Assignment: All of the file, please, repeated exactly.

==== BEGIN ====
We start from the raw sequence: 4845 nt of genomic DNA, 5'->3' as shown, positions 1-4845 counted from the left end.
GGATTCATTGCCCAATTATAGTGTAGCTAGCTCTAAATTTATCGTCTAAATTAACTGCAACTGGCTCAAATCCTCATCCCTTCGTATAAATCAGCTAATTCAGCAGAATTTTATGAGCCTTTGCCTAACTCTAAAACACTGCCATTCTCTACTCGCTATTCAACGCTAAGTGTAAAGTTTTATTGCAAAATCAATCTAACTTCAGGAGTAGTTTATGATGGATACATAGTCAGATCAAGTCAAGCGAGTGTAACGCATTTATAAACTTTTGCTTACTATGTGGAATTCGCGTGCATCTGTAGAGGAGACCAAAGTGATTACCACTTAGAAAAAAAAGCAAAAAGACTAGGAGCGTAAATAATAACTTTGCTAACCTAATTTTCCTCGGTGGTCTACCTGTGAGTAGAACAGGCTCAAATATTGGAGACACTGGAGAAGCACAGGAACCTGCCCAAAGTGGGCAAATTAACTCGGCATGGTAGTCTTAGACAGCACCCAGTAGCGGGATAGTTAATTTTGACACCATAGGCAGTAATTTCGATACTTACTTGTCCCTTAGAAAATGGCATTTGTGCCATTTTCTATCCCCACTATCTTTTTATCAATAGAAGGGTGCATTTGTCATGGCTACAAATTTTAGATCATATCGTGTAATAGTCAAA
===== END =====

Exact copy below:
We start from the raw sequence: 4845 nt of genomic DNA, 5'->3' as shown, positions 1-4845 counted from the left end.
GGATTCATTGCCCAATTATAGTGTAGCTAGCTCTAAATTTATCGTCTAAATTAACTGCAACTGGCTCAAATCCTCATCCCTTCGTATAAATCAGCTAATTCAGCAGAATTTTATGAGCCTTTGCCTAACTCTAAAACACTGCCATTCTCTACTCGCTATTCAACGCTAAGTGTAAAGTTTTATTGCAAAATCAATCTAACTTCAGGAGTAGTTTATGATGGATACATAGTCAGATCAAGTCAAGCGAGTGTAACGCATTTATAAACTTTTGCTTACTATGTGGAATTCGCGTGCATCTGTAGAGGAGACCAAAGTGATTACCACTTAGAAAAAAAAGCAAAAAGACTAGGAGCGTAAATAATAACTTTGCTAACCTAATTTTCCTCGGTGGTCTACCTGTGAGTAGAACAGGCTCAAATATTGGAGACACTGGAGAAGCACAGGAACCTGCCCAAAGTGGGCAAATTAACTCGGCATGGTAGTCTTAGACAGCACCCAGTAGCGGGATAGTTAATTTTGACACCATAGGCAGTAATTTCGATACTTACTTGTCCCTTAGAAAATGGCATTTGTGCCATTTTCTATCCCCACTATCTTTTTATCAATAGAAGGGTGCATTTGTCATGGCTACAAATTTTAGATCATATCGTGTAATAGTCAAA